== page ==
The summer of 2008 remains vivid in my mind. I spent it working as an intern in the intellectual property department of a Philadelphia law firm; my boss didn’t give me enough work to keep me busy, so I spent a lot of time reading the news at my computer.

The headlines were panic-inducing that summer. The world economy was collapsing, and the Dow swung by hundreds of points virtually every day. The price of oil rose to unprecedented heights. Wars raged in Iraq and Afghanistan. And I spent a lot of time listening to Hungry for Nothing, Fight Amp’s debut album from earlier that year. Its flailing take on 90s noise rock fit that summer’s vibe—wild-eyed, but more scared than scary.

In the years since, the national mood has shifted from the terror of free-fall to grim resolve. People have realized that things aren’t getting better any time soon, so they’re hunkering down. Belts are tight. Brows are furrowed.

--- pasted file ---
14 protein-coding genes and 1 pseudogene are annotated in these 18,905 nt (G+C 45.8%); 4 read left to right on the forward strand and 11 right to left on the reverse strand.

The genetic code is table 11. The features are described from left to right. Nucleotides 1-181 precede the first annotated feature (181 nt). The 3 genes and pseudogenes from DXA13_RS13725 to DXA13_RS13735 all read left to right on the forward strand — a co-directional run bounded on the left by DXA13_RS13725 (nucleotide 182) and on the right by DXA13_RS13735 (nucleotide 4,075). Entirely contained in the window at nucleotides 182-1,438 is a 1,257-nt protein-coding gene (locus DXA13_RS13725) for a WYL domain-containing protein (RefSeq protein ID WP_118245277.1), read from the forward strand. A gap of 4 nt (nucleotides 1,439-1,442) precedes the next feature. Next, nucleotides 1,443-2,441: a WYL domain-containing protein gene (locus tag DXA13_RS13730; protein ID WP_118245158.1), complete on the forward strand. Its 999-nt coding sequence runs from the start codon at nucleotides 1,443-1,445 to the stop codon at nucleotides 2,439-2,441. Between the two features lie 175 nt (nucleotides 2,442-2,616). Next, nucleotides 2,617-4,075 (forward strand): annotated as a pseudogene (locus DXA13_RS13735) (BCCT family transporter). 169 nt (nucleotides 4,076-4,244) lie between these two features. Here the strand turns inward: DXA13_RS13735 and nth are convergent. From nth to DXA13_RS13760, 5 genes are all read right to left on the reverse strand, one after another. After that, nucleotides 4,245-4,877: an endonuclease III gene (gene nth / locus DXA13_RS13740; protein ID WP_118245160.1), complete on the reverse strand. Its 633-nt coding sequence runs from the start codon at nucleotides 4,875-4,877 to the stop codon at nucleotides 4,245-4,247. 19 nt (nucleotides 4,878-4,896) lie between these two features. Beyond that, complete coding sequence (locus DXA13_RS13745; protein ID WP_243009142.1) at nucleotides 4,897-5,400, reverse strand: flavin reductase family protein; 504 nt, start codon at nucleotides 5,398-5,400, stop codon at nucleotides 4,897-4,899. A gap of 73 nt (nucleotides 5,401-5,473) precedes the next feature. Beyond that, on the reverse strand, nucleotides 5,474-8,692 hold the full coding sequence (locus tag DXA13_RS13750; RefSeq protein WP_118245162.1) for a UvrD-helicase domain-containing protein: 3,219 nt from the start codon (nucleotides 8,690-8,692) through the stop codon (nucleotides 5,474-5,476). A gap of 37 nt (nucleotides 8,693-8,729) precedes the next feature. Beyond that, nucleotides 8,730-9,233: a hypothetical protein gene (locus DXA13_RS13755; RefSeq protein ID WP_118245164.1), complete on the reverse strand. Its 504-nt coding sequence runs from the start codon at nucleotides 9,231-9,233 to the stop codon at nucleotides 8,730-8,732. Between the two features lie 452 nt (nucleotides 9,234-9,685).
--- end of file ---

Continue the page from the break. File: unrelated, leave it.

Fight Amp, too, now play from a defensive crouch. Birth Control, their third album, is pure gristle. The band has throttled back the tempos substantially relative to their first two albums. They now sound even more like Unsane than they did before—the lumbering pace, caustic tones and howl-sung vocals beg for the comparison. Fight Amp’s rhythm section is tricksier, though. Their riffs don’t always turn around the way you expect them to, and the threat of speedy sections hangs in the air.

Fight Amp have modulated their core sound to reflect a different mood without abandoning that sound. This is no mean feat, especially for a band working with such sparing ingredients. The dominant emotion on Birth Control is not fear, but disgust: explicitly on “Should’ve Worn Black,” which declares that “Even empty / This town disgusts me.” Perhaps I’m projecting, but if I am, it’s onto a suggestive canvas. I can feel Fight Amp’s nauseated trudge in my gut whenever I read the headlines.

— Doug Moore

Fight Amp - "Creepy Kicks"

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Translation Loss (CD/Vinyl)

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